Ted sprinted towards the phone booth, at breakneck speed. There was one thing on his mind. 3:03. Still time enough I suppose. Not today. No.
As he crossed the street, a man in a teal sweatshirt jumped into the phone booth, hammer in one hand, hardhat on the other. I pay his salary. I think I should have priority, no? Or do I. I pay politicians’ salaries. See what they get done. Now I’ve seen it all. But I won’t be able to se my own brother. Damn these flat tires. His Ford never got a flat. Back in ‘92 though. Stray nails. They’ll be the death of me. Ted stuck his finger into his mouth, nibbling nervously on his ring finger.
A man walked by Ted, glancing at his wristwatch.
“Excuse me sir, do you happen to have the time?”
Of course I’ve got the time. Why? Unless you want British time. Time is but an illusion. Put a man in a box with no light and it ceases to exist. I’ll bet Plato said that. Or Nietzsche. Not Nietzsche. God is dead. Why else would I have a watch. For show? Maybe If I was as rich as him. Where was his watch?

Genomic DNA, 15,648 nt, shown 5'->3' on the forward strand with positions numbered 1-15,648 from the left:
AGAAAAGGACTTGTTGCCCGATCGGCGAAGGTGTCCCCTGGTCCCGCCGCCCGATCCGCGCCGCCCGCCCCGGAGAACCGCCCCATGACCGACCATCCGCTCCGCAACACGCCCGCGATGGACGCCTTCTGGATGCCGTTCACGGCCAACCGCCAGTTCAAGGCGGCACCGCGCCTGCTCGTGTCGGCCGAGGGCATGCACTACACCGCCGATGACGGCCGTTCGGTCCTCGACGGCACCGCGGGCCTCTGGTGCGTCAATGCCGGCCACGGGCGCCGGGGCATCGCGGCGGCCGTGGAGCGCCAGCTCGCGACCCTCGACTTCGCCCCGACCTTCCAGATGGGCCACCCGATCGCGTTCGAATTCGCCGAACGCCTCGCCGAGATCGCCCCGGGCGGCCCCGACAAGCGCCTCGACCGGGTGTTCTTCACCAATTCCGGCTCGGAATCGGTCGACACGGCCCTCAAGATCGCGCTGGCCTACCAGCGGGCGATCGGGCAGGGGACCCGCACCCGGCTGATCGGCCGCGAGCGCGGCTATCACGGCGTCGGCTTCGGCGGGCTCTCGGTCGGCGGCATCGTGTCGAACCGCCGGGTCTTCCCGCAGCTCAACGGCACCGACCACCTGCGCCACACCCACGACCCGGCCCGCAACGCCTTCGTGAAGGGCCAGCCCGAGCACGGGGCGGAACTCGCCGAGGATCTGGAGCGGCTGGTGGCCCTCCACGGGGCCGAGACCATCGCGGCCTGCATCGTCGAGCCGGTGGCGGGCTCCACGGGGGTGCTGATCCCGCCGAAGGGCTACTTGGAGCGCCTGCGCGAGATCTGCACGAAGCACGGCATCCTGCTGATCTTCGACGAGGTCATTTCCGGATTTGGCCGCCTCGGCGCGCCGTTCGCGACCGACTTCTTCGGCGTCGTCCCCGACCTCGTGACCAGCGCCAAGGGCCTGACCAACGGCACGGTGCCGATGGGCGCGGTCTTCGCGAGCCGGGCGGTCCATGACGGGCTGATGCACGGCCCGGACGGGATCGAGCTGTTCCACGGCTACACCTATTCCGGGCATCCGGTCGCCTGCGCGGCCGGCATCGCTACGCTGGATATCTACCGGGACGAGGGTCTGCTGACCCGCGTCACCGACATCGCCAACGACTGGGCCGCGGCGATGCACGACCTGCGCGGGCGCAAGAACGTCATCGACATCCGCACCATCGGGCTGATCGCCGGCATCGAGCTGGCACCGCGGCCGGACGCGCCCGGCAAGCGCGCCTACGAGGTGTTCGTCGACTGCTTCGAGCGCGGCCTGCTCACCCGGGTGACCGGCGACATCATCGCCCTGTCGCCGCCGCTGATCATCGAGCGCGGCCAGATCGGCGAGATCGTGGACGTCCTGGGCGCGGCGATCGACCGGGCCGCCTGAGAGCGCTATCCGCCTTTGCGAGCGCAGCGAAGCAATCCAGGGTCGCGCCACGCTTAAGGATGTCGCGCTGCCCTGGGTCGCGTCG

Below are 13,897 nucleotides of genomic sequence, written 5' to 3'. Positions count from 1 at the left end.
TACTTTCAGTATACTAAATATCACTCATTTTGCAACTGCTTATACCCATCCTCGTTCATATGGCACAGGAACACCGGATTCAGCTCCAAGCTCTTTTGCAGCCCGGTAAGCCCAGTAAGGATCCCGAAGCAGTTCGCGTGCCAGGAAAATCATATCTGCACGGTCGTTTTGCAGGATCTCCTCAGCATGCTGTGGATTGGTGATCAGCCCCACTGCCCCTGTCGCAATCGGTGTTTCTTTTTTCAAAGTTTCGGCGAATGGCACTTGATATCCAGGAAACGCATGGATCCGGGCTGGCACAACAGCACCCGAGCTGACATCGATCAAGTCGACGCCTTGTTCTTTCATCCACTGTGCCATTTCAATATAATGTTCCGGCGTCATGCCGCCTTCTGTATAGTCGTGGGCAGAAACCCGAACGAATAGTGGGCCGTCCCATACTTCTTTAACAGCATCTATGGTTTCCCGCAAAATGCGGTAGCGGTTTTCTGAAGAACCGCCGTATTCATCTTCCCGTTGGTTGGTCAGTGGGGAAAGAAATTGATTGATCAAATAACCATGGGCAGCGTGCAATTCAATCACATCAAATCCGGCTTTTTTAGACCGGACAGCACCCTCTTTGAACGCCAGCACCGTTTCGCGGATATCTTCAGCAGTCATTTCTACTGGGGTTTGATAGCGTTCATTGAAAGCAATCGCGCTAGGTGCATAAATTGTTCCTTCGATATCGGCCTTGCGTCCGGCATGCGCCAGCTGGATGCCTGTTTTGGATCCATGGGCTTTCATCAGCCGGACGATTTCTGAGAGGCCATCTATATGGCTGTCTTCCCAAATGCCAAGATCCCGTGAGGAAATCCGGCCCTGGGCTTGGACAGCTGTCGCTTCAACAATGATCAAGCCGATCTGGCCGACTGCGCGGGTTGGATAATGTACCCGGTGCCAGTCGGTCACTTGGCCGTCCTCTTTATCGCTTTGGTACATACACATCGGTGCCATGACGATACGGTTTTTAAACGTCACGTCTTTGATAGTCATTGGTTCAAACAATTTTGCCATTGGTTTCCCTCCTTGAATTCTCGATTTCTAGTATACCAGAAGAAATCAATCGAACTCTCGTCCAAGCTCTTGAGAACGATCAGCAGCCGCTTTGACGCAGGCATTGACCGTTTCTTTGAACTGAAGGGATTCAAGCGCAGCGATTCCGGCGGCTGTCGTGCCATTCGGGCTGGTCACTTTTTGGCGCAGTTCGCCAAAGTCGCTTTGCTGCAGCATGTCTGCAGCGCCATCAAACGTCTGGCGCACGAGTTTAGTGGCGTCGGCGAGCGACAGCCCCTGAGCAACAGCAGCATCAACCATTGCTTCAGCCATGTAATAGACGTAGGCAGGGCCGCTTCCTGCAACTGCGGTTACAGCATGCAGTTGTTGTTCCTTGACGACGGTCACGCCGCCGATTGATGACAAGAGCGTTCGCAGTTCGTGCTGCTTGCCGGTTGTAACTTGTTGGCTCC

“Certainly, Mr. It’s 3:04.”
“Thank you,” said the man, as he walked away, glancing back at Ted one last time.
Seemed like he knew already. Late to his meeting. 3:04. I’m already later than I was to his graduation. Traffic. Rather that than a flat tire. Takie it with a grain of salt. Seems like more than one grain, though.
Ted sat down on the bench, feeling the edges of his phone card. Suppose it’s got about fifteen minutes on it. Enough time for me. Queer of people to put a price on time. They’d bottle air if it was a lucrative market. I’ll have to bring that up with boss next meeting.
“Say boss, why don’t we bottle air?”
“Ted. You’re a genius. Here’s a raise, an assistant, a new desk, and a new chair.”
Ted glanced at the man in the phone booth. His mouth was moving, and the display caused Ted to chuckle. Hm. How inconsiderate of him. Did I put one lump or two lumps in my coffee this morning? Surely it was two. Diet time soon I think. Let’s see how this one goes. So it goes. Oh. Oh? Oh! He’s leaving!
The man shot a poisonous glance in Ted’s direction, the nails in his back pocket jangling in harmony as he walked away. Yeah, same to you. He quickly ran over to the phone booth, dialing the number inscribed on the card. He’d better answer.
“I’m sorry, your card has expired. You can renew this by--” Ted slammed on the button, trudging out of the booth dejectedly. Damn. C’est la vie I guess.
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